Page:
Note:  Do not rely on this information. It is very old.

Law John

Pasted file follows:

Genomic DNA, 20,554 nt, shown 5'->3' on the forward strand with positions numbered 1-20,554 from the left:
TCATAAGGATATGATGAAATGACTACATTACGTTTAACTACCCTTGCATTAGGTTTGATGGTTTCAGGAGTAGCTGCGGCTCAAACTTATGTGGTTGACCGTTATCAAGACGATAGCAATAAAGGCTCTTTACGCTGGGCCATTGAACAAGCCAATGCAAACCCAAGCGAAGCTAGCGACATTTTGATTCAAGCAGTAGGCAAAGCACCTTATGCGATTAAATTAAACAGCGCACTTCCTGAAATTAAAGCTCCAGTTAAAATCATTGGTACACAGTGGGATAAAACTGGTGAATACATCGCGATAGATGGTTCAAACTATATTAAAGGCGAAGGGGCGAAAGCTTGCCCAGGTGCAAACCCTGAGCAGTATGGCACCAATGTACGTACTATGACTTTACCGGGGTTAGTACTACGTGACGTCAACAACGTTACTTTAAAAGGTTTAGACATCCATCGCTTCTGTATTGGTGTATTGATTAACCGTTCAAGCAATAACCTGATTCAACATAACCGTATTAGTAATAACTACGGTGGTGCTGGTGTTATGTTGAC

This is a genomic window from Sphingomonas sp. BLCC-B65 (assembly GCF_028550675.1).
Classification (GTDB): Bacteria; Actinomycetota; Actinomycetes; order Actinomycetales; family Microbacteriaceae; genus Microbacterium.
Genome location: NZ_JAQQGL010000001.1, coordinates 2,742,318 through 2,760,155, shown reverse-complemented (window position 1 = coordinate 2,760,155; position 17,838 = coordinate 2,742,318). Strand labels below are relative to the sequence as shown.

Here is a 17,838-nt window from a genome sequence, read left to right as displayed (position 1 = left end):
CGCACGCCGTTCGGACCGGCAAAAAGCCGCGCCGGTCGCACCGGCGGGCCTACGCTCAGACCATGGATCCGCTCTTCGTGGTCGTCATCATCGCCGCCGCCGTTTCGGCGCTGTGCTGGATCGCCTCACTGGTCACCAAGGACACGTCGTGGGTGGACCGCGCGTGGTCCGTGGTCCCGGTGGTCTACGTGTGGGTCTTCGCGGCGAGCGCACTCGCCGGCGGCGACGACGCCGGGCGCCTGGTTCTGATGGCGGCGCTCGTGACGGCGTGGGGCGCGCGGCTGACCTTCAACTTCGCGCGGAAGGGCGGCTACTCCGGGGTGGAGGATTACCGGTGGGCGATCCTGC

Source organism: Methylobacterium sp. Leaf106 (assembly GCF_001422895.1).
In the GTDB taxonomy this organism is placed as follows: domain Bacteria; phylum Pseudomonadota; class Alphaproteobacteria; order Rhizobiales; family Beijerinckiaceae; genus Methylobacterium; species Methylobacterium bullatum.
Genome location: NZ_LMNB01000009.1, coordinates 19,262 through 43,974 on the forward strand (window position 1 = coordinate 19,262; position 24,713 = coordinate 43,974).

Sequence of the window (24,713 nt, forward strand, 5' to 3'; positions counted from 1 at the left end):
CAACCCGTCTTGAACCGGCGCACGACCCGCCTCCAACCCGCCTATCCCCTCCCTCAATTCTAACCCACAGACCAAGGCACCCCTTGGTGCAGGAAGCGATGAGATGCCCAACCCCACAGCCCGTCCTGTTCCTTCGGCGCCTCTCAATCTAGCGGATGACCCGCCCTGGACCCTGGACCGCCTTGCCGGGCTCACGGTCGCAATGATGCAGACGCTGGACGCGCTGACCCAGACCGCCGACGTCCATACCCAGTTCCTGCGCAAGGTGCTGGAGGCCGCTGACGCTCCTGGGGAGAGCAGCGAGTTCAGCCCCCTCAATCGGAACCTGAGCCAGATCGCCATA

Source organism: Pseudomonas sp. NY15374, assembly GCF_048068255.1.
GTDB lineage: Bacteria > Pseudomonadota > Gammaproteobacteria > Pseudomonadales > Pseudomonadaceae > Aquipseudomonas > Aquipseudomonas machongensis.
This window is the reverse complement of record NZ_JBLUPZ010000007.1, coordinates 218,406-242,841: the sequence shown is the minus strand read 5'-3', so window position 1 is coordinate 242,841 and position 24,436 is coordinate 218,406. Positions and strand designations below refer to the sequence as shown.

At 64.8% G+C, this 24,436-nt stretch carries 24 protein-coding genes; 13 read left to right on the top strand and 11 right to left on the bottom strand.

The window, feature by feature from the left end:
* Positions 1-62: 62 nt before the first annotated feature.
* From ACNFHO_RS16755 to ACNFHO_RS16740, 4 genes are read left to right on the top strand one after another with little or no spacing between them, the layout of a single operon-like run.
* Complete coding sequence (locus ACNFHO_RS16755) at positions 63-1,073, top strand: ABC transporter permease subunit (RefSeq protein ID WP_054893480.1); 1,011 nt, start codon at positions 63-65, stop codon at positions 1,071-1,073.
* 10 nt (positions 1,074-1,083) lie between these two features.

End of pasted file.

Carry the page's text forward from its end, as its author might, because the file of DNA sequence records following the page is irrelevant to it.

Law, John (1671-1729), the noted financier and company-promoter, was born at Edinburgh. The son in his early days was noted for his mathematical powers and his luck or skill in gambling. A visit to London led to his falling into debt and selling his estate of Lauriston to his mother, and terminated in a duel, a commuted death sentence, and an escape to the Continent, where he studied finance at Amsterdam. In 1700 he was in Scotland proposing a, Council of Trade and other economical measures, and his proposal for a State Bank with a large issue of paper gained him a reputation as a financier in London. For some years then he travelled on the Continent, gambling and proposing financial schemes. In 1716 the French Regent allowed him to start a bank and issue paper. The success of this was so great as to encourage him to put forth his "Mississippi Scheme" for the settlement of Louisiana; and, in spite of the jealousy of the Parliament, his bank became in 1718 the Royal Bank, and he had control of the Mint. The scheme flourished during 1719 and the early part of 1720, and great fortunes were won and lost in speculation; but the crash came, and Law had to fly the country, his property being confiscated. Declining an invitation from Peter the Great to St. Petersburg, he settled for some years in England, and finally died at Venice.